I’m at the beginning of my research career and I’m very proud that my first published paper is on Wikipedia and Wikipedians. I did this study over 8 months as part of my Master’s course in Health Psychology at UCL. The project was with Dr Henry Potts, a senior lecturer at UCL’s Institute of Health Informatics, who is also a long-time Wikipedian as User:Bondegezou.


In the study, we randomly selected a set of health-related articles on Wikipedia and invited people contributing to those pages to complete a questionnaire and a follow-up interview. We received 32 replies from 11 different countries, namely the UK, USA, Canada, the Netherlands, Sweden, China, South Africa, Australia, Malaysia and Colombia. In that snapshot of time (July-September 2012) the editors of health-related articles were predominantly men (31 out of 32), ranging in age from 12 to 59 years. 21 spoke more than one language.

Reassuringly, 15 were working in a health-related field, which included general medicine, cancer research, health psychology, health education, internal medicine, health advertising, regulatory affairs, pharmaceutical drug discovery, microbiology and medical publishing. The other half of the sample included individuals with particular health interests and students, including medical students.

72% of the sample were long-term contributors with 8 having contributed between 3-5 years, 10 between 5-8 years and 5 over 8 years. 90% contributed to other non-medical Wikipedia pages spanning architecture, astronomy, mythology, languages, history and art.

People edited health-related content on Wikipedia because they wanted to help improve content; they find that editing Wikipedia is a good way to learn about the topics themselves; they feel a sense of responsibility – often a professional responsibility – to ensure accuracy and reliability of health information for the public; they enjoy editing Wikipedia; they think highly of the value of Wikipedia. This process of inter-related value systems which drives contributing behavior is graphically depicted in our motivational model of contribution. This could be seen as Wikipedians internalising the principles of Wikipedia, the site’s Five Pillars, and that’s a key part of the social contract that makes the site work. Maybe there is a link between the idealism of many Wikipedians and the idealism of many in healthcare.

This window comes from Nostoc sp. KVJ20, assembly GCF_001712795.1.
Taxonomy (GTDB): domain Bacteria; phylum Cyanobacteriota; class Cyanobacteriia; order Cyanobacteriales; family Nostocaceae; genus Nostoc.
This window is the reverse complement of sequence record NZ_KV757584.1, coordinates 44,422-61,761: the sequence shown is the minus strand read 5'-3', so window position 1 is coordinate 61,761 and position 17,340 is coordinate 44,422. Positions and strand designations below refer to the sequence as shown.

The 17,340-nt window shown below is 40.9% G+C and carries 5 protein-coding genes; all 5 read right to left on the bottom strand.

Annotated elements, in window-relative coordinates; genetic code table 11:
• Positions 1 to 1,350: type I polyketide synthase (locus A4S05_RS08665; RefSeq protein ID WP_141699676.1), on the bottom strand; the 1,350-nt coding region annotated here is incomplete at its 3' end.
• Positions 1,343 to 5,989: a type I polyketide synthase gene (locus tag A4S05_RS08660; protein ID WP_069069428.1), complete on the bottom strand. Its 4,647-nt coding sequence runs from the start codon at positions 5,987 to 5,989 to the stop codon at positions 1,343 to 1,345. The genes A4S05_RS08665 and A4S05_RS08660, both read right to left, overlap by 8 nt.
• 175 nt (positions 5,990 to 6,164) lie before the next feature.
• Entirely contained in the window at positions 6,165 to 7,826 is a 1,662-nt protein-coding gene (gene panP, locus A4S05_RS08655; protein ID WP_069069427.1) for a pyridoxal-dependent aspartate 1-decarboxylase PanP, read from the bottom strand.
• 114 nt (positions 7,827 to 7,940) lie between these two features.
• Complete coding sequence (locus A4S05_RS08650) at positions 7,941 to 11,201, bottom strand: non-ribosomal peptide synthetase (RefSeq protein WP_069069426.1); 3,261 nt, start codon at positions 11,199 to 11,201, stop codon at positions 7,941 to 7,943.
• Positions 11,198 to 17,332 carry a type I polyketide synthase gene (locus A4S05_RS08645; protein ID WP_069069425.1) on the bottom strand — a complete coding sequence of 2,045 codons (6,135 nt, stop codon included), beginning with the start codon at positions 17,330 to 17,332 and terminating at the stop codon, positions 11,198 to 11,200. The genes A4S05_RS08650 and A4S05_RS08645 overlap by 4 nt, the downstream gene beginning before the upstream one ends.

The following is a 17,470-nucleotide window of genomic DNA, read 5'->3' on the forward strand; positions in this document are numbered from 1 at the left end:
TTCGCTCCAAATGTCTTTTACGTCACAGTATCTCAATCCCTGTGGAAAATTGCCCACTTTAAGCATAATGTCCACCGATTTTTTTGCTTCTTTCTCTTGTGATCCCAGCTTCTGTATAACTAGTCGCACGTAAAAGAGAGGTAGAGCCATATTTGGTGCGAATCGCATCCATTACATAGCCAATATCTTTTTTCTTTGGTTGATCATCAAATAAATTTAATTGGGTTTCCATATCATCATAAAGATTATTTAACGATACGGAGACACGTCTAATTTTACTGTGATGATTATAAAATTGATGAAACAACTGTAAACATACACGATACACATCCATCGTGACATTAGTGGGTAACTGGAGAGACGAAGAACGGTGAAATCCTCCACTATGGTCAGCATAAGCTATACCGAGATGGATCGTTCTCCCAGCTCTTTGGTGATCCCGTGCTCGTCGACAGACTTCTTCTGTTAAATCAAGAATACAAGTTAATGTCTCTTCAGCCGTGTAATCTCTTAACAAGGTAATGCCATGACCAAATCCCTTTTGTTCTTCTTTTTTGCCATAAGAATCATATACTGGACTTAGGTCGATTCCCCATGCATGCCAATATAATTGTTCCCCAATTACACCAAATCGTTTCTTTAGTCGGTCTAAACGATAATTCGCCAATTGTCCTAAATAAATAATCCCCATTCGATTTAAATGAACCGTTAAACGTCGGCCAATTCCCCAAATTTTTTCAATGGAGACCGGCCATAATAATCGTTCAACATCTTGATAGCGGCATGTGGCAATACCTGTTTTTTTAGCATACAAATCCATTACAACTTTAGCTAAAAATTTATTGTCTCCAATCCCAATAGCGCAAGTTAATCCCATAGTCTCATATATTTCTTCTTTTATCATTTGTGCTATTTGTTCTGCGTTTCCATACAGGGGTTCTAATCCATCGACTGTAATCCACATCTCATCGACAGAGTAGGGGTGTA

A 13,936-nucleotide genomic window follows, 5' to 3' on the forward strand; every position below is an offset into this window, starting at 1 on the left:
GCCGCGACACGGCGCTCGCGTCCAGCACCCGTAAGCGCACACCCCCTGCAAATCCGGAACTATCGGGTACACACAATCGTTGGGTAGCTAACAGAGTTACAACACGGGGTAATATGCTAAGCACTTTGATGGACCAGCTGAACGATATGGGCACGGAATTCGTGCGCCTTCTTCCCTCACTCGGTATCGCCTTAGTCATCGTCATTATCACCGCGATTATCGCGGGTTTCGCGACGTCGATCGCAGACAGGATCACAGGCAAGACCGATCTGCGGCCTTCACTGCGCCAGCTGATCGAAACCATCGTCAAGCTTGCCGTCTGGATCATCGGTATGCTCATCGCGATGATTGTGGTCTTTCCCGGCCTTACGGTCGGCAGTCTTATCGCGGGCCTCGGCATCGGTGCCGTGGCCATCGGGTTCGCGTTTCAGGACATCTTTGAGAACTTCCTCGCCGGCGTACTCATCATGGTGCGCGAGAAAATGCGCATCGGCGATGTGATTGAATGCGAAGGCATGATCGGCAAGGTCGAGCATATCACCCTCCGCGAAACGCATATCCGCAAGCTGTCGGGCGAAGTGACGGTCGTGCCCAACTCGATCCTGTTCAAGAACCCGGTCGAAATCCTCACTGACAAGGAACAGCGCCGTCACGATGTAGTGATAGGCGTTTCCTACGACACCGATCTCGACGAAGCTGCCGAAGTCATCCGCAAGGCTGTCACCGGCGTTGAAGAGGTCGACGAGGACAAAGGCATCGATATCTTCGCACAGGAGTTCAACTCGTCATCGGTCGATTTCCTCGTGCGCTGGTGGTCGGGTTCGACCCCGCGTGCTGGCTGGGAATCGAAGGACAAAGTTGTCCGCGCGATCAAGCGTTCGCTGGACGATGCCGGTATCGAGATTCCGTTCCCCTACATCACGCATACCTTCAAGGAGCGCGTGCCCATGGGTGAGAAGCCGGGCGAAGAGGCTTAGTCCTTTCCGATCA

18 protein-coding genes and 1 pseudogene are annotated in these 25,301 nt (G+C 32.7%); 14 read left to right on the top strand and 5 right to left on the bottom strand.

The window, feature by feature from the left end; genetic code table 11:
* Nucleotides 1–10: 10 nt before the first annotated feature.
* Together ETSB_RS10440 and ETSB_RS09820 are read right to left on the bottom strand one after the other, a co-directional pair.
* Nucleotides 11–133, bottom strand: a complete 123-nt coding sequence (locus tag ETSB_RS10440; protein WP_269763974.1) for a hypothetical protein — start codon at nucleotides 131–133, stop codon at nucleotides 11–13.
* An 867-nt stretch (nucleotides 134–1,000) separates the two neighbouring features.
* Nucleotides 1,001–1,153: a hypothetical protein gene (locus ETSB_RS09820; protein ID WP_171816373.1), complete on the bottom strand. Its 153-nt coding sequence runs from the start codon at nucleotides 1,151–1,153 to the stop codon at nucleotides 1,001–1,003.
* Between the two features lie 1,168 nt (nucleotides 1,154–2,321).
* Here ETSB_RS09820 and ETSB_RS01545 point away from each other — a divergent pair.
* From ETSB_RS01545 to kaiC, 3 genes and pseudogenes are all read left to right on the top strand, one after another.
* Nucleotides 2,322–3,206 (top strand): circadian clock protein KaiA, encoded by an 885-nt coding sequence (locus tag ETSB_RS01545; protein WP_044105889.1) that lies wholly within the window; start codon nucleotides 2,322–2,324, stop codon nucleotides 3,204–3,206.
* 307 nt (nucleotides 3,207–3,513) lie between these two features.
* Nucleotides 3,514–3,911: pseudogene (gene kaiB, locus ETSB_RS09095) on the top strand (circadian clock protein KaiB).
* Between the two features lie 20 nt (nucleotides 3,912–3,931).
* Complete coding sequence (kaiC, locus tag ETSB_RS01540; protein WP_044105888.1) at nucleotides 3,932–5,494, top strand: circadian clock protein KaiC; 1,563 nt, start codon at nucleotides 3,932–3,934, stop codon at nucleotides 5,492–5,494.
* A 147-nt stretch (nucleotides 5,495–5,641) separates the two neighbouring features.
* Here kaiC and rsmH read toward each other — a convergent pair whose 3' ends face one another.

Even though we randomly selected health articles, we encountered the same editor accounts over and over. It became apparent that the core editor community number is small: it currently consists of around 300 people. Although this number is still clearly much larger than would normally be brought together to write a medical textbook!

We also observed the egalitarianism of Wikipedia: everyone has equal right to edit content if their claims are verifiable. While the high proportion of healthcare professionals provides reassurance about the accuracy of content, Wikipedia is a place of verifiability and not authority. Contributions from those who are not healthcare professionals are important too. Wikipedia’s focus on what is said rather than who is saying it has parallels with the peer review process that journal papers go through, a system that is often anonymous. Likewise, the evidence-based medicine movement, that has become dominant in healthcare, has worked hard to put research evidence above expert opinion.

Current state and the future